Regular readers know that I am reluctant to make sweeping generalizations when it comes to macro issues. I read a lot about the prevailing macro themes, but place very few trades using them as the primary input. I trade stocks, situations, set ups, events etc. And while macro themes shape the trading landscape, rarely are they the make or break reason why I trade a single stock name.
But the price action in Crude Oil and the reasons for the commodity’s 30% decline from the 52 week highs in June leave me fairly curious. Consensus in the financial media is that the primary reason for the rout is oversupply, margin calls, and the strength of the dollar. I get all of that, but it seems that all of those reasons combined can’t outweigh one simple truth – that demand is weak in pockets around the world in front of what could be a spreading global recession.
Again, I don’t have any financial evidence to say that what we’re seeing in some geograghies will definitely spread to encompass all of globe, but I am not sure how last night’s acknowledgement of Japan’s recession and the Nikkei’s subsequent 3% decline will not have broader reverberations across global risk assets. European equities have closed up, and U.S. stocks are unchanged. The dollar continues to rise against all major currencies, sending gold down and crude down a touch. Consensus seems to be that Japan now has the excuse to delay a tax hike and go even further with Abenomics.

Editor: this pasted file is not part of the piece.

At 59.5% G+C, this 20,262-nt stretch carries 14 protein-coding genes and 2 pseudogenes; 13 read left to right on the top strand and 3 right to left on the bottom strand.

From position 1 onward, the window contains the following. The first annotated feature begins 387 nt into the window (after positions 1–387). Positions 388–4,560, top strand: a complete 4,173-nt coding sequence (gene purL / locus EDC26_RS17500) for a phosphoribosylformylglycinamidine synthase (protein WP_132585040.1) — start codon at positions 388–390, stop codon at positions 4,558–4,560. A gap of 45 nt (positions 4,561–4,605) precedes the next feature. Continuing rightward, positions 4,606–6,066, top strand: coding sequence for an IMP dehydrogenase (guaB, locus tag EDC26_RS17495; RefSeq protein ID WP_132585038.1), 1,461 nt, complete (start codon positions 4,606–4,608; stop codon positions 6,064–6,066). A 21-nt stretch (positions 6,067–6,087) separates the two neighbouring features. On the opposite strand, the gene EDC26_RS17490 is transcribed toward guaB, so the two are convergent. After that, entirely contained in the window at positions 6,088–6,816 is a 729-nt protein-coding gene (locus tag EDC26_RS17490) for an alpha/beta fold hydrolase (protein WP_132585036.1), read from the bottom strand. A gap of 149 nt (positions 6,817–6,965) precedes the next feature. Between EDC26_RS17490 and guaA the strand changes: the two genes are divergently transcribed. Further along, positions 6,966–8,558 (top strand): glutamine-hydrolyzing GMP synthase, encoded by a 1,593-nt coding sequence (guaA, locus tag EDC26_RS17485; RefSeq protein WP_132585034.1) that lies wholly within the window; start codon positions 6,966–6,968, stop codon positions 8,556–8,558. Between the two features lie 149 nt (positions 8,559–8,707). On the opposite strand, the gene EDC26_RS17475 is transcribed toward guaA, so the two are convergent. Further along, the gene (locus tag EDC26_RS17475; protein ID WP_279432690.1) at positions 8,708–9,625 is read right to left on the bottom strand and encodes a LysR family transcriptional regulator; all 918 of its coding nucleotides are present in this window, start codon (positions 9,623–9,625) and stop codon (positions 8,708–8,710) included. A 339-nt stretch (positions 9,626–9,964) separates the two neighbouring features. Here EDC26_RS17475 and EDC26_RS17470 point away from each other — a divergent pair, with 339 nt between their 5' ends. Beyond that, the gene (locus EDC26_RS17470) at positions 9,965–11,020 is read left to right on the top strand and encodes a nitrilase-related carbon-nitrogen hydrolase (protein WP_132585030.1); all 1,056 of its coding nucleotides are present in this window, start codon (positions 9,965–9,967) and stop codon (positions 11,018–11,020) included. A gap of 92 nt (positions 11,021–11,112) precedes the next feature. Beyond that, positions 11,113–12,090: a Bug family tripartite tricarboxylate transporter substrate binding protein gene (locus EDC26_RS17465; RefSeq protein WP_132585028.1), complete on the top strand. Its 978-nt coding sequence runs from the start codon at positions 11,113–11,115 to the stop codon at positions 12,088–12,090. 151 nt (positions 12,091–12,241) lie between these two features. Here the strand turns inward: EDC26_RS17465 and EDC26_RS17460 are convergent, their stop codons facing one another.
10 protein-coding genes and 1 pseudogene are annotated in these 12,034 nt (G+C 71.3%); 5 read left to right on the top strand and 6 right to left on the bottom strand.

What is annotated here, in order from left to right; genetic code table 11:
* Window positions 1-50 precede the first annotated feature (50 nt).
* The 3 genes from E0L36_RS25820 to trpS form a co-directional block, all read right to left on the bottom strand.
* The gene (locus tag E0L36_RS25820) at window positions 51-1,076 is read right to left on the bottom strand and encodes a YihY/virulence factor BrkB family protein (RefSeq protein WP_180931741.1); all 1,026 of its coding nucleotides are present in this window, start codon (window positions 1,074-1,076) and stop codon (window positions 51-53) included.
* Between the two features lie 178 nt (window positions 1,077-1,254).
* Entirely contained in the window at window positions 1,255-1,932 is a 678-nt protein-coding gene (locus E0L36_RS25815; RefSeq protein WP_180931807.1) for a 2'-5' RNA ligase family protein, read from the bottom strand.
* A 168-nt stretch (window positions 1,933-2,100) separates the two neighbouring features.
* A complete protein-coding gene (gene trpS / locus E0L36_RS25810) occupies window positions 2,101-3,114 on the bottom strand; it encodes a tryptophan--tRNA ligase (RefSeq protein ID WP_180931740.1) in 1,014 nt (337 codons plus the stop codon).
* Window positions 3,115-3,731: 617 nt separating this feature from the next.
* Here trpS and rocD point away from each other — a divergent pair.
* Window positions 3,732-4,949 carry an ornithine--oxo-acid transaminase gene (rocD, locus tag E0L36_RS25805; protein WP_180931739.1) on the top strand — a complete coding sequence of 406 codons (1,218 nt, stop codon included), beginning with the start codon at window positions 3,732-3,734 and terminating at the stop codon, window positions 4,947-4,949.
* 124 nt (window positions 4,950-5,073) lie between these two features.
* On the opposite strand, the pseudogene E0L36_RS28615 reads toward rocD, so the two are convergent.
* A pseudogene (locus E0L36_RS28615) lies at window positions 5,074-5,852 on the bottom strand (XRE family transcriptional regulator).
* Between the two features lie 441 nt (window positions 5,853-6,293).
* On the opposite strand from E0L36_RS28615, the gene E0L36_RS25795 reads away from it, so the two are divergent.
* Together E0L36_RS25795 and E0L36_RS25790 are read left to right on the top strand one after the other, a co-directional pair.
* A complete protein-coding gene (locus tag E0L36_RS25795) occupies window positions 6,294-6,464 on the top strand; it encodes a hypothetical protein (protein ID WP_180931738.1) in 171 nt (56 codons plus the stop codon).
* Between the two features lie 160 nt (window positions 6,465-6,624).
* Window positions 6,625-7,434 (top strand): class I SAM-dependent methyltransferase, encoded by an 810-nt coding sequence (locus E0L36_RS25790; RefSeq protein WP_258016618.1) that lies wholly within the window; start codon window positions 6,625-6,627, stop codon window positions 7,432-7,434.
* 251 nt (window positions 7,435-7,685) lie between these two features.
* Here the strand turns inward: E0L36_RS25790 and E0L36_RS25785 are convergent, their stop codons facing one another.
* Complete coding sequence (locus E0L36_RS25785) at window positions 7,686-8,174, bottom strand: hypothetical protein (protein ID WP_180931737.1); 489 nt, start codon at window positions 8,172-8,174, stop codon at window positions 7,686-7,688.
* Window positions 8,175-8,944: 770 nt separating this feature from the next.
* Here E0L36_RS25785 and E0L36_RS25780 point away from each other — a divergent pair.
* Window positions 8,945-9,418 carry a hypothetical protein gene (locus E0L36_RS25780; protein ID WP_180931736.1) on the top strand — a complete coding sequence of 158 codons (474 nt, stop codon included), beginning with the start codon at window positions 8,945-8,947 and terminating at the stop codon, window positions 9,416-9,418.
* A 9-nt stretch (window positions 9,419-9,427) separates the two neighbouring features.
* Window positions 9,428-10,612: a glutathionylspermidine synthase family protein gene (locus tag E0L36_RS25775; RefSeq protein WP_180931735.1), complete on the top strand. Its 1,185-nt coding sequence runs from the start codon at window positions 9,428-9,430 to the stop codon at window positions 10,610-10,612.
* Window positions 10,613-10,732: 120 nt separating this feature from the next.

But here is the thing – I am hard pressed to think that Crude Oil’s decline from the high doesn’t have a lot to do with the fact that important segments of the global economy are faltering at a time when the U.S., the one nation that seemed to nail QE, is done with it. As traders, we usually look for “canaries in the coalmine” so to speak, and despite U.S. equities being a few ticks from its highs, the weakness in Crude, and the strength in Bonds, has to be signalling something less than bullish. But, you may ask, ” what about gold?” Totally useless indicator in my view in this new world order of global currency wars.
It’s also important to note that back in 2007, when crude topped out near $148, lots of the same reasons were given for the commodity’s intial decline as are being given now (the dollar was as high as 1.50 to the Euro at its highs, while crude was at its highs, and bottomed out at 1.23, when crude was at its lows in 2009). In hindsight, that was in a world that was living in denial about the financial reality ahead.
The long term chart of Crude looks horrible, despite being very oversold near term:
I hate to break it to you but it’s hard to extrapolate much from this chart other than pain. It’s broken the uptrend that has been intact since the lows in 2009, and has broken below support that has been in place since late 2009.
Trade Update: As for those trying to pick a bottom in crude, some of my worst trades of the year on the site have been trying to do just that, after taking my licks in a couple, I am left long a bullish risk reversal in USO (read here) that has precaiously left me short what is now a deep in the money put strike. I Have been waiting for a bounce above $30, possibly back to the decling 50 day moving avg at $32 to cut my losses, but the etf has been unable to make a sustained rally. I will likley set a hard stop at $28 to cover the Jan 33 put.